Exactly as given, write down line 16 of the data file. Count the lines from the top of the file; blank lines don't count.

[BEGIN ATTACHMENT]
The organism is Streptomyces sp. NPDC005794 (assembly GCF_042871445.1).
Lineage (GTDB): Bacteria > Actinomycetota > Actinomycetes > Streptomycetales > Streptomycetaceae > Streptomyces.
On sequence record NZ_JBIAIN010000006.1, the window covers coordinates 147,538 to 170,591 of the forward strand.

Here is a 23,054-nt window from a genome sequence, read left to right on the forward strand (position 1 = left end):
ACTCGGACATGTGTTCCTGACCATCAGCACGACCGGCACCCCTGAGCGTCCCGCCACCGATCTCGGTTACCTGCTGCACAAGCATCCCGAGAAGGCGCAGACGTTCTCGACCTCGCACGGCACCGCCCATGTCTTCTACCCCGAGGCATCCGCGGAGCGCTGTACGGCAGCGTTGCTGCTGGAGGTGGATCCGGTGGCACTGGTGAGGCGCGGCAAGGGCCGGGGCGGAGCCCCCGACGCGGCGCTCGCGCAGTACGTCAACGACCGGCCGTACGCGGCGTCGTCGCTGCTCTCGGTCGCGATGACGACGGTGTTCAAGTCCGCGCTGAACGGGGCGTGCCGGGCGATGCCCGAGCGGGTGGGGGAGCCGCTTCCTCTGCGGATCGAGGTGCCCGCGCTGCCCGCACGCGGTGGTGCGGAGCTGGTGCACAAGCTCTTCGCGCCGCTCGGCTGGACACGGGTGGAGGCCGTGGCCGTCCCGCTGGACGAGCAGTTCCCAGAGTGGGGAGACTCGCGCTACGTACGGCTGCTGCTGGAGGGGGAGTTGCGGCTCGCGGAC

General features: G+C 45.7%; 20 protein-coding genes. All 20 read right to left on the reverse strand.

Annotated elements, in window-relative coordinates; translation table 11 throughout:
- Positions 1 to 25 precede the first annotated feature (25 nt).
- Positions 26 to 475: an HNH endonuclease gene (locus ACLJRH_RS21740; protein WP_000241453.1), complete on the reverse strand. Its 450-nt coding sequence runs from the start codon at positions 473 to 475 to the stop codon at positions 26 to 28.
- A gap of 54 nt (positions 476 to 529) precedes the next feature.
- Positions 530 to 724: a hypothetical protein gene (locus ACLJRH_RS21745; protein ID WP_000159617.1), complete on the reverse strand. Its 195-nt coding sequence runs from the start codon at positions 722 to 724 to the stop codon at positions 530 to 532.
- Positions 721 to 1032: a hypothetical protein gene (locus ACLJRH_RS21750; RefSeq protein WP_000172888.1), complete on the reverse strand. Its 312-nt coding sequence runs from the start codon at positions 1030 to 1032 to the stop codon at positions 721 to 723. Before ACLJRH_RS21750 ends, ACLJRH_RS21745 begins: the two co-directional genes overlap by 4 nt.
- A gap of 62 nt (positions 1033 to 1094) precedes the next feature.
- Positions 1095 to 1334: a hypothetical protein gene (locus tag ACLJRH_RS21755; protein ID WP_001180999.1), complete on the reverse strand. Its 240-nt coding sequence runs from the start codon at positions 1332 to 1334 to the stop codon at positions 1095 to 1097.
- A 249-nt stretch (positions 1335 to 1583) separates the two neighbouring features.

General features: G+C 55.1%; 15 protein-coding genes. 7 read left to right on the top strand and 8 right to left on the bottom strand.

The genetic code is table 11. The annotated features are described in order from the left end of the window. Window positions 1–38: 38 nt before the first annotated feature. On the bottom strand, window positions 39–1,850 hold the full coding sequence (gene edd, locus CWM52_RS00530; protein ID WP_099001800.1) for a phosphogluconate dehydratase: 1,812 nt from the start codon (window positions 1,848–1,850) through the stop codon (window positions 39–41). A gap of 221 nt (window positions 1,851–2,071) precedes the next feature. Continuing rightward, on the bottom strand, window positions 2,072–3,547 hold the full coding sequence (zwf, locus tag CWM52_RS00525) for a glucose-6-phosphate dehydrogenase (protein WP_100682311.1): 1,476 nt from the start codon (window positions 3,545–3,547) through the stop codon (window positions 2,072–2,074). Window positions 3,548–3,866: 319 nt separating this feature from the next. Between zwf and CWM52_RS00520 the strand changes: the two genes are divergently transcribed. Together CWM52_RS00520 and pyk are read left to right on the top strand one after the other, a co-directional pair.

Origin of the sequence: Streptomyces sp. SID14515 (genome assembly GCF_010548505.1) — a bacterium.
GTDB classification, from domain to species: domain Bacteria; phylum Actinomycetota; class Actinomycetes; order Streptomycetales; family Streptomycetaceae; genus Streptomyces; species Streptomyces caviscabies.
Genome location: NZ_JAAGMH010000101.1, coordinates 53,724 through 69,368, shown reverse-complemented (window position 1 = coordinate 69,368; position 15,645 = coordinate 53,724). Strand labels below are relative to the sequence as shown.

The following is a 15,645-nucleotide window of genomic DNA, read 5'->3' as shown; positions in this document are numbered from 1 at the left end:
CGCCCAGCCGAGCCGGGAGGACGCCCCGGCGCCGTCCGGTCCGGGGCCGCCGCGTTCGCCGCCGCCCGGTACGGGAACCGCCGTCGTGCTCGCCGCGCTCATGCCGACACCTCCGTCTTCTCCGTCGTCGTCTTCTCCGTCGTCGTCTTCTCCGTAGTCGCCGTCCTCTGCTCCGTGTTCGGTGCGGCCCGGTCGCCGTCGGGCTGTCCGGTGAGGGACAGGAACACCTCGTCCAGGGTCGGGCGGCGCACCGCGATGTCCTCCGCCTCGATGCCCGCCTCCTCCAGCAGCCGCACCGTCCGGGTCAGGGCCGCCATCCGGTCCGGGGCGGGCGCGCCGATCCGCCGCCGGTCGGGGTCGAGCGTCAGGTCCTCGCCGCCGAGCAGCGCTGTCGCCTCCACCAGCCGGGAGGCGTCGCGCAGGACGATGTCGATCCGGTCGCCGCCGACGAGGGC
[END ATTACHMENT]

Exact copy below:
General features: G+C 55.1%; 15 protein-coding genes. 7 read left to right on the top strand and 8 right to left on the bottom strand.